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November 16th, 2012:

The sheer willful stupidity of official inaction on pollution

Submitted by admin on Nov 16th 2012, 12:00am



Tom Holland

It would be far cheaper for the government to tackle air pollution now, rather than in a few decades when the health costs will be incalculable

This week’s Audit Commission report on the effectiveness of the Hong Kong government’s pollution policy makes depressing reading.

That is not so much because of the government’s repeated failure to meet even its own modest environmental targets, although that’s dismal enough.

No, the real reason the report is so discouraging is the sheer willful official stupidity that lies behind the government’s failure.

Back in the late 1980s, the government introduced targets for the maximum permissible concentrations of harmful atmospheric pollutants and set up the Environmental Protection Department to enforce them.

A quarter of a century later those targets look feeble compared with the latest international standards.

For example, the World Health Organisation’s air quality guidelines recommend an annual average PM10 – that’s cancer-causing diesel soot to you and me – concentration of no more than 20 microgrammes per cubic metre.

The Hong Kong government’s target is not even half as onerous; a generous 55 microgrammes per cubic metre.

But the government has never come close to meeting even its own undemanding objectives. For instance, last year the average roadside concentration of lung-shrivelling nitrogen dioxide was 50 per cent above the government’s target, and three times the WHO’s ceiling.

Officials cannot blame their failure on pollution from the mainland. Yes, smog drifts down from Guangdong. But pollution concentrations are inversely proportional to the cube of the distance from the source.

So although a factory 80 kilometres away in Dongguan might emit 100,000 times as many pollutants as that bus roaring past you in the street, the bus is doing twice as much damage to your health. In short, the harmful stuff is pumped out right here in Hong Kong.

Yet the government has consistently failed to tackle the problem. Despite 10 years of official promises to clear the air, there are still more than 50,000 trucks and buses with highly polluting pre-2001 diesel engines plying our roads.

Similarly, the government has failed to introduce new standards requiring shipping to use less polluting low-sulphur fuels.

Meanwhile, most of the electricity we consume is still generated locally by burning coal instead of natural gas, which is much cleaner.

Nor can officials blame their failure to do anything on a lack of resources.

At the last count the Hong Kong government was sitting on accumulated excess reserves of HK$1.3 trillion. That’s more than three years’ worth of government spending.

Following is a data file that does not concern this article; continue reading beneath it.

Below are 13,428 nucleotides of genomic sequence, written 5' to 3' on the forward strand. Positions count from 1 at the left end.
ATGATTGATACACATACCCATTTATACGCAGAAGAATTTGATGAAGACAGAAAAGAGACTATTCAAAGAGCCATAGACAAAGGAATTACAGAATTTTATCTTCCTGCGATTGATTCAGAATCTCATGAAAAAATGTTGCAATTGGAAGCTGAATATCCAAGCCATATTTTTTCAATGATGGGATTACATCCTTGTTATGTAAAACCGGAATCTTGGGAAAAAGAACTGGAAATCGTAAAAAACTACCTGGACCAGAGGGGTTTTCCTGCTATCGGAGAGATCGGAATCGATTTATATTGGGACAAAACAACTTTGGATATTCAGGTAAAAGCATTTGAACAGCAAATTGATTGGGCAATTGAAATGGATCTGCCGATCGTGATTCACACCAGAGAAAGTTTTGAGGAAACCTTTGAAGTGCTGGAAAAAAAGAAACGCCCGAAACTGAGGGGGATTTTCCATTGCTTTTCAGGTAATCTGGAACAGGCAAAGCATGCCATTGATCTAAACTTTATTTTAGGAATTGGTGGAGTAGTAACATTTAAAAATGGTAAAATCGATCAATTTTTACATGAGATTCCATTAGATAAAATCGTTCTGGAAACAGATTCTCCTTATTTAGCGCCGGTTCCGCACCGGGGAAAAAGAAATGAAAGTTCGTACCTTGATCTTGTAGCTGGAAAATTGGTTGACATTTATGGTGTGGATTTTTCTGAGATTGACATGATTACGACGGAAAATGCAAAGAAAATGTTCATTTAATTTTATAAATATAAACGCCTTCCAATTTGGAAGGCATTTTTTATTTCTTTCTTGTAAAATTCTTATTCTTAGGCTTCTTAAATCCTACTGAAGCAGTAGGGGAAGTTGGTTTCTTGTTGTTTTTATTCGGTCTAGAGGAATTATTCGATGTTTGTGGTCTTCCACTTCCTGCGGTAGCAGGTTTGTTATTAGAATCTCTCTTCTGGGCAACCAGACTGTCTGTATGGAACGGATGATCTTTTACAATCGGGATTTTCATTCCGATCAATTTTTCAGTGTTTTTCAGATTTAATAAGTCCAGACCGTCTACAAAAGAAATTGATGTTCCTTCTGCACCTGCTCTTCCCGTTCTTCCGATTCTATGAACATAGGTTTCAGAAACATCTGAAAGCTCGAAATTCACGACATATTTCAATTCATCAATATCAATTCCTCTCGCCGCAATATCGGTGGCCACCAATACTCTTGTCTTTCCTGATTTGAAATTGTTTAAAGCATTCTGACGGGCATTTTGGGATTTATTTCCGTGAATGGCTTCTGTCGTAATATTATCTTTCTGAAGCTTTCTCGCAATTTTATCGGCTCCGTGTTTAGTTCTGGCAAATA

And this is where we encounter mind-boggling levels of stupidity. Asked what all this money is for, officials occasionally mutter something about needing the reserves to meet future health care liabilities as the city’s population ages.

Yet the single most effective thing the government could do to ensure it can meet its future health care liabilities would be to cut local pollution levels.

According to estimates compiled by the University of Hong Kong’s School of Public Health, last year the city’s high pollution levels were responsible for 8.7 million visits to the doctor, 24,500 hospital admissions and 3,600 deaths.

HKU estimates the total cost to Hong Kong’s economy was more than HK$42 billion.

What the cumulative health effects of living in such a polluted environment will turn out to be over the coming decades is incalculable. But it is safe to assume that the annual cost will be many multiples of last year’s figure, placing a massive strain on the city’s economy.

As a result, on the principle that prevention is better than cure – and far better than palliative care – the government should do now what it ought to have done 10 years ago and spend as much as it takes to cut local pollution levels to meet, and even exceed, the WHO’s most stringent guidelines.

In the short term, it should order all pre-2001 dirty diesel-engined vehicles off our roads. It should require all shipping to comply with the latest International Maritime Organisation emission standards, while insisting local vessels like ferries use only ultra-low-sulphur fuels. And it should compel Hong Kong’s power companies to stop burning coal entirely, switching to natural gas as soon as possible.

In the longer term the government should draw up plans to phase out diesel-engined trucks and buses altogether.

Starting with the city’s buses, it should replace them with electric-powered vehicles, moving the source of pollution away from street level where it does the most harm.

All this will be expensive. But Hong Kong can easily afford it. And in the long run the costs of doing nothing will be far higher.

Surely our officials aren’t that stupid. [1]


Air Pollution in Hong Kong

roadside pollution

Health Care

Environmental Protection Department

World Health Organisation

Air Quality Index


Vietnam News: Living together with smoke from incinerators

VietNamNet Bridge – Black smoke spirals up through the exhaust pipe on the roof of the funeral home. The fishy smell comes from the open outlets to the surrounding areas. Local residents in Binh Duong province complain they have to live together with the smoke from incinerators.

The incinerator next to residential quarter

The Binh Duong incinerator in Tan Dong Hiep ward of Di An town of Binh Duong province handled three incineration cases on the morning of November 5. When the mourners left, the incinerator began operating, discharging black smoke through the three exhaust pipes to the sky.